It is hard to believe that a quarter of a century has passed since a young English footballer called Paul ‘Gazza’ Gascoigne joined Italian Serie A side Lazio from Tottenham Hotspur.
The Rome club spent £5.5 million securing the services of the 25-year-old, who had captivated Italian crowds at the 1990 World Cup with his skill and impudence. Such was the excitement surrounding the move, Channel 4 made the bold step of announcing that they would broadcast the 1992/93 Serie A campaign to households across the UK. The decision proved to be a masterstroke, and served as the catalyst for a love affair between the Italian game and a legion of UK-based fans, and the writing of a book I referred to as the Italian football ‘Bible’ in my youth.
The first season was a roaring success for Channel 4 and Chrysalis TV (who produced the coverage). A loyal audience of almost 4 million viewers tuned in to the weekly action, which included Gazza scoring a header in his first Rome derby in week eleven, and brought iconic stadiums such as Milan’s San Siro and Genoa’s Luigi Ferraris into the living rooms of UK viewers every Sunday. To build on the success of this initial campaign, Channel 4 were keen to produce a guide for people who might be watching Italian football for the first time.
Giancarlo Rinaldi, co-author of Football Italia: The Official Companion to the 1993/94 Seasonalongside Ray Della Pietra, a Channel 4 researcher, says it’s hard to believe that, back in 1992, there was very little football on television. The fact that the Italian game boasted many of the world’s greatest players (including the Dutch trio Marco van Basten, Ruud Gullit and Frank Rijkaard at AC Milan) and with Italia ’90 memories still fresh, added to its allure for a football-hungry public.
“I think Italia ’90 won a lot of hearts in the UK with much of the country gripped by events in the Peninsula,” he told The Gentleman Ultra. “Coverage also kicked off – in my memory at least – with a few cracking games and what could have been better on a miserable Sunday afternoon than imagining yourself on the curva in Milan, Genoa, Rome or Naples? James Richardson, too, in Gazzetta Football Italia [the Saturday morning pre-cursor to the Sunday action] did a great job in selling the lifestyle of Italy and the storylines of Serie A.”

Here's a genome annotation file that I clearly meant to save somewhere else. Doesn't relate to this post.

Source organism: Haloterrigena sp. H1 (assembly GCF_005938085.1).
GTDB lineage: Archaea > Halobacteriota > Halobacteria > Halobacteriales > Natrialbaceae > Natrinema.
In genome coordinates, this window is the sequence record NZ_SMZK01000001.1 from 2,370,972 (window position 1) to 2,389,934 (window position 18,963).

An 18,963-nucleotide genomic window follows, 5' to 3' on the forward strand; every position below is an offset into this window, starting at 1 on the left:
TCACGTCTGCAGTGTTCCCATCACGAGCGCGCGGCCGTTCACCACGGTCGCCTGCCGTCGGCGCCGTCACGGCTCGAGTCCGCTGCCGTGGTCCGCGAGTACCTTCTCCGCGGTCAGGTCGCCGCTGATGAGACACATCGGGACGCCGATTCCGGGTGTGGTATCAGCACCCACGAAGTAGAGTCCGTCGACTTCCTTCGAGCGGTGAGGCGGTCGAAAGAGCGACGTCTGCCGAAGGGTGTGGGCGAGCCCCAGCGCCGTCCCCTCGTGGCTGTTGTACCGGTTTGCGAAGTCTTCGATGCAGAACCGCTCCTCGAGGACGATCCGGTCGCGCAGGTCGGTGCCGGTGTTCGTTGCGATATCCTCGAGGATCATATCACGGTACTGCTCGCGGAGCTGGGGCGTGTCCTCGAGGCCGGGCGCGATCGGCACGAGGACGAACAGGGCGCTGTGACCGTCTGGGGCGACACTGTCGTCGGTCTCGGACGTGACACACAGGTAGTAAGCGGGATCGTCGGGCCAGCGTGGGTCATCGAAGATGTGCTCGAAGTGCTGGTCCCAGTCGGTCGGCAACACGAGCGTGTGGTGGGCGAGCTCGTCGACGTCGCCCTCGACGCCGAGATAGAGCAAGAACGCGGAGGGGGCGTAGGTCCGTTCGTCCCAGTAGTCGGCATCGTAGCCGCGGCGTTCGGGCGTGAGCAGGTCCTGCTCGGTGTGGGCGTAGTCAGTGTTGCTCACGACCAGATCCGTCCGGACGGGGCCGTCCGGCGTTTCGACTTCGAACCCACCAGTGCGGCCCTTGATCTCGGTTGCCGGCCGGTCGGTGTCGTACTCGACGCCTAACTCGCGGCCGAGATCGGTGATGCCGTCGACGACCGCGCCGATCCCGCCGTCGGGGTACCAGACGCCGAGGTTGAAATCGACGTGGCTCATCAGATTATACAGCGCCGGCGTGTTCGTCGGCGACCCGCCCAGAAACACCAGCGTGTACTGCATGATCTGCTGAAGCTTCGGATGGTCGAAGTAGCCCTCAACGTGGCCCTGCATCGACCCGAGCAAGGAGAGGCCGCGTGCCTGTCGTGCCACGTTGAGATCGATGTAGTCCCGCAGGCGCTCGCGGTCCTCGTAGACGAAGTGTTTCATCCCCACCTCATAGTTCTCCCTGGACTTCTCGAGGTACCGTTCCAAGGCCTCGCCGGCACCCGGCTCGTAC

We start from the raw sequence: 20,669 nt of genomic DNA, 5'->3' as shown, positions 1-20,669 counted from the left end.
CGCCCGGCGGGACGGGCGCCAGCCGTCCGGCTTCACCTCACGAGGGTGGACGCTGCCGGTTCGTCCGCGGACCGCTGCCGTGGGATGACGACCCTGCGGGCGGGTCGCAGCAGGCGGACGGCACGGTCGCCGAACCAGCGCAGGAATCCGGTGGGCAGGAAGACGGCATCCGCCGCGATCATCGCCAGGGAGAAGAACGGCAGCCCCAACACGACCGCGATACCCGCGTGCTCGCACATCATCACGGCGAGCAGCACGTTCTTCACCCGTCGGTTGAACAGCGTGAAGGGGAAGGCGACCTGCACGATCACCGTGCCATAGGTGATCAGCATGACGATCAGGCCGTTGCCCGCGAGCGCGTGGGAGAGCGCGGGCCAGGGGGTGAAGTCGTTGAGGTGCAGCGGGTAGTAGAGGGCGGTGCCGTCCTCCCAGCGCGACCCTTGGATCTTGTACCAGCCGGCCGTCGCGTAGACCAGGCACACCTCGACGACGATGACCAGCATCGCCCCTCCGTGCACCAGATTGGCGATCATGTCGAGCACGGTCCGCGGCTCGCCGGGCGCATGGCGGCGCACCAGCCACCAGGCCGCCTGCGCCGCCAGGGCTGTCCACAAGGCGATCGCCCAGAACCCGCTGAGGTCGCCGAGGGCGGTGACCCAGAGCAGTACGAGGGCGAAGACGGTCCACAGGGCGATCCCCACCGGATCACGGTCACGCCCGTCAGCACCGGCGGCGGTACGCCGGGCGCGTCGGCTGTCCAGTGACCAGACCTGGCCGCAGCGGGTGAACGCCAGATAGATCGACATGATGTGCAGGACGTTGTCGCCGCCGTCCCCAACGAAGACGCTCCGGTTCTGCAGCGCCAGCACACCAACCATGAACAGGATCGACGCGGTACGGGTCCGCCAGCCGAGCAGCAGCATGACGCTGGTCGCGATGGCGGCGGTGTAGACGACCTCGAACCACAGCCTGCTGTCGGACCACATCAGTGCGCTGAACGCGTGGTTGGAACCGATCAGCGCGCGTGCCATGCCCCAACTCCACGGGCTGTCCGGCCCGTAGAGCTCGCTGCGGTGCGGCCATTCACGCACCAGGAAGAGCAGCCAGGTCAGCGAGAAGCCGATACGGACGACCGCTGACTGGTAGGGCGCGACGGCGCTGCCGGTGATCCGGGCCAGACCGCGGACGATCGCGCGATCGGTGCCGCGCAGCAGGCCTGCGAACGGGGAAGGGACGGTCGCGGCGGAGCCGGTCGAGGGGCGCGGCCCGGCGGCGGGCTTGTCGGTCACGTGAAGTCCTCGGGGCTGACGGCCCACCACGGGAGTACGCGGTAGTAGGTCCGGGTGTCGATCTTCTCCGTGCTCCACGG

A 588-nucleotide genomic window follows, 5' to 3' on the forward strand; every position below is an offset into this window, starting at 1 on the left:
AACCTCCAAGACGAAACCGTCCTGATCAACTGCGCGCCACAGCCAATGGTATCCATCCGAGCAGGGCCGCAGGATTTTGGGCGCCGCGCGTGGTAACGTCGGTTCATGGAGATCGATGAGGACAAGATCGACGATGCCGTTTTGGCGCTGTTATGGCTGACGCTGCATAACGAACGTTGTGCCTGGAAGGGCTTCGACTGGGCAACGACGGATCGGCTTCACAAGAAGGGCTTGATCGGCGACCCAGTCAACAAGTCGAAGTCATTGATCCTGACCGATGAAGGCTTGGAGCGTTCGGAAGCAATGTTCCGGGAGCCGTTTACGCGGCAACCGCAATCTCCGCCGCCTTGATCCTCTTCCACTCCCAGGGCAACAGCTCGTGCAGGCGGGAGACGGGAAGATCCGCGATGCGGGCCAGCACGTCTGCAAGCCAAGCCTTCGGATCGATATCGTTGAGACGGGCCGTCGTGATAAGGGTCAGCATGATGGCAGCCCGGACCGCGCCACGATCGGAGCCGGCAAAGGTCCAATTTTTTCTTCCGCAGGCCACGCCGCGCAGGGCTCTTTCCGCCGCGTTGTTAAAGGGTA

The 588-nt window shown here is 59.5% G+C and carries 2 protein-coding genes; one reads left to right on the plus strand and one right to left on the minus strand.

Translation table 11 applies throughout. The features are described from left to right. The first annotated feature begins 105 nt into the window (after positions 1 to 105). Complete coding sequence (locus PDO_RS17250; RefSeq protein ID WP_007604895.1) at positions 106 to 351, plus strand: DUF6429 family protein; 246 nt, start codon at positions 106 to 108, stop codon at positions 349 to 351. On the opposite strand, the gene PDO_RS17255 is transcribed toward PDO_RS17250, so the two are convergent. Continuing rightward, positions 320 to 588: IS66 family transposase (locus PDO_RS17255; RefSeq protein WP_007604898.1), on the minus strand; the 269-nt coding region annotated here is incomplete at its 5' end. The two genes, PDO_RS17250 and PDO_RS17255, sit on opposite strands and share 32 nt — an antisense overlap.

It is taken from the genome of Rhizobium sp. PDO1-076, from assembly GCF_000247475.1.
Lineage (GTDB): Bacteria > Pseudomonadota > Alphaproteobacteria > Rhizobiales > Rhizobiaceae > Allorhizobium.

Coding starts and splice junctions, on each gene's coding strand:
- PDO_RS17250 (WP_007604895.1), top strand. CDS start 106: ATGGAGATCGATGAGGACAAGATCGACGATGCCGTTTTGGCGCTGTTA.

Giancarlo explains that his knowledge of the Italian game, combined with a little persistence, led to him landing the job of co-author of the Football Italia written guide. “At that time, I was running the fanzine Rigore! as well as contributing to other magazines – including the official Football Italia magazine – and was about to start a journalism course,” he recalls. “I think I plagued poor John Taylor – the producer of the TV shows and editor of the magazine – so much that he decided to give me a job to keep me quiet. Along with Channel 4 researcher Ray Della Pietra – a Pescara fan – we were commissioned to write the book for Virgin Publishing. It was a little ironic that the particular season the guide was for neither his team nor my own – Fiorentina – actually featured in the top division having both just been relegated.”
“With its own cast of heroes and villains, Italian football has
developed into a long-running soap opera”
The book itself is a treasure trove for Italian football aficionados. A foreword from Paul Gascoigne, in which he writes of calcio being a ‘completely different ball game’ to the football he was used to back in England, is followed by a potted history of the game in Italy, introducing readers to the big clubs, their key players – on and off the park – and the intense rivalries and fan culture that make the Italian game so special, and, at times, infamous. “>With its own cast of heroes and villains, Italian football has developed into a long-running soap opera,” the book states. “Drama, love affairs, and scandal add to the glamour that has made calcio the Hollywood of football.”
An in-depth, month-by-month, 1992/93 season review explains Milan’s journey to clinching the Scudetto and the form that led to Brescia, Fiorentina, Ancona and Pescara being demoted to Serie B. In a season in which Giuseppe ‘Beppe’ Signori of Lazio finished top scorer with 26 goals, Italian clubs also had a major impact in Europe. Juventus won the UEFA Cup, crushing Borussia Dortmund 6-1 over two legs in the final, while Parma won the now defunct Cup Winners Cup, beating Royal Antwerp 3-1 in a final played at Wembley. In the European Cup, Milan lost out 1-0 to Marseille in the final.